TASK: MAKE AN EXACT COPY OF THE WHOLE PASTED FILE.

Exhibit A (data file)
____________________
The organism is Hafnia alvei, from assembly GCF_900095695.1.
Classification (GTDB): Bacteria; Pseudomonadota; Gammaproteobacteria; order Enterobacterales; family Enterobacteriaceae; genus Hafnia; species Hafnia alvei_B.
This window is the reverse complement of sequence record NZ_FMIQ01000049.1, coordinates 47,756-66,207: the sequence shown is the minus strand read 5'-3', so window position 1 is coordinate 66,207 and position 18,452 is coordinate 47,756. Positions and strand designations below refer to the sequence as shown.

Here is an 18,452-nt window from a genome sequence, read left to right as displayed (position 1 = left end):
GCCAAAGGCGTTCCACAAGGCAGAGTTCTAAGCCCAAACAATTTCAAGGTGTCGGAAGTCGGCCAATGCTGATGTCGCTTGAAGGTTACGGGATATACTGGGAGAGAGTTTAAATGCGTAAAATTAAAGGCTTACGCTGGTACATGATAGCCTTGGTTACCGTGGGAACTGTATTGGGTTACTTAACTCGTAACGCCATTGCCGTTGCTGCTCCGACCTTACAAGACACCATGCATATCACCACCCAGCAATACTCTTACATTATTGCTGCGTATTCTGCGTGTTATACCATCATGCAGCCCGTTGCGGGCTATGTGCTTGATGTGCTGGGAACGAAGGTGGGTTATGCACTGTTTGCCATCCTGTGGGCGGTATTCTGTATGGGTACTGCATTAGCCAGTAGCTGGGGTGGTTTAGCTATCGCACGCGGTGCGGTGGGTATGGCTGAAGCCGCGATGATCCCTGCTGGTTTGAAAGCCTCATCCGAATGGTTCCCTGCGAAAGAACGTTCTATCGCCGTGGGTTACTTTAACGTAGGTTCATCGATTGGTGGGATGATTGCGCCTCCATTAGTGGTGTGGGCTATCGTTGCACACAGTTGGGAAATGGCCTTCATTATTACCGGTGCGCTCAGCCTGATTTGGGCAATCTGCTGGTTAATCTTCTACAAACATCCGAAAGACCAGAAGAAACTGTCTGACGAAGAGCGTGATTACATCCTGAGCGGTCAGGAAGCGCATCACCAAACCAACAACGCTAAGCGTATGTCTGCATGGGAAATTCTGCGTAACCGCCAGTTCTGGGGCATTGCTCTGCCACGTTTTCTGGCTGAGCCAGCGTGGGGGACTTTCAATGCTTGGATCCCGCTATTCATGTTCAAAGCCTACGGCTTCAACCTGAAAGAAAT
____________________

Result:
The organism is Hafnia alvei, from assembly GCF_900095695.1.
Classification (GTDB): Bacteria; Pseudomonadota; Gammaproteobacteria; order Enterobacterales; family Enterobacteriaceae; genus Hafnia; species Hafnia alvei_B.
This window is the reverse complement of sequence record NZ_FMIQ01000049.1, coordinates 47,756-66,207: the sequence shown is the minus strand read 5'-3', so window position 1 is coordinate 66,207 and position 18,452 is coordinate 47,756. Positions and strand designations below refer to the sequence as shown.

Here is an 18,452-nt window from a genome sequence, read left to right as displayed (position 1 = left end):
GCCAAAGGCGTTCCACAAGGCAGAGTTCTAAGCCCAAACAATTTCAAGGTGTCGGAAGTCGGCCAATGCTGATGTCGCTTGAAGGTTACGGGATATACTGGGAGAGAGTTTAAATGCGTAAAATTAAAGGCTTACGCTGGTACATGATAGCCTTGGTTACCGTGGGAACTGTATTGGGTTACTTAACTCGTAACGCCATTGCCGTTGCTGCTCCGACCTTACAAGACACCATGCATATCACCACCCAGCAATACTCTTACATTATTGCTGCGTATTCTGCGTGTTATACCATCATGCAGCCCGTTGCGGGCTATGTGCTTGATGTGCTGGGAACGAAGGTGGGTTATGCACTGTTTGCCATCCTGTGGGCGGTATTCTGTATGGGTACTGCATTAGCCAGTAGCTGGGGTGGTTTAGCTATCGCACGCGGTGCGGTGGGTATGGCTGAAGCCGCGATGATCCCTGCTGGTTTGAAAGCCTCATCCGAATGGTTCCCTGCGAAAGAACGTTCTATCGCCGTGGGTTACTTTAACGTAGGTTCATCGATTGGTGGGATGATTGCGCCTCCATTAGTGGTGTGGGCTATCGTTGCACACAGTTGGGAAATGGCCTTCATTATTACCGGTGCGCTCAGCCTGATTTGGGCAATCTGCTGGTTAATCTTCTACAAACATCCGAAAGACCAGAAGAAACTGTCTGACGAAGAGCGTGATTACATCCTGAGCGGTCAGGAAGCGCATCACCAAACCAACAACGCTAAGCGTATGTCTGCATGGGAAATTCTGCGTAACCGCCAGTTCTGGGGCATTGCTCTGCCACGTTTTCTGGCTGAGCCAGCGTGGGGGACTTTCAATGCTTGGATCCCGCTATTCATGTTCAAAGCCTACGGCTTCAACCTGAAAGAAAT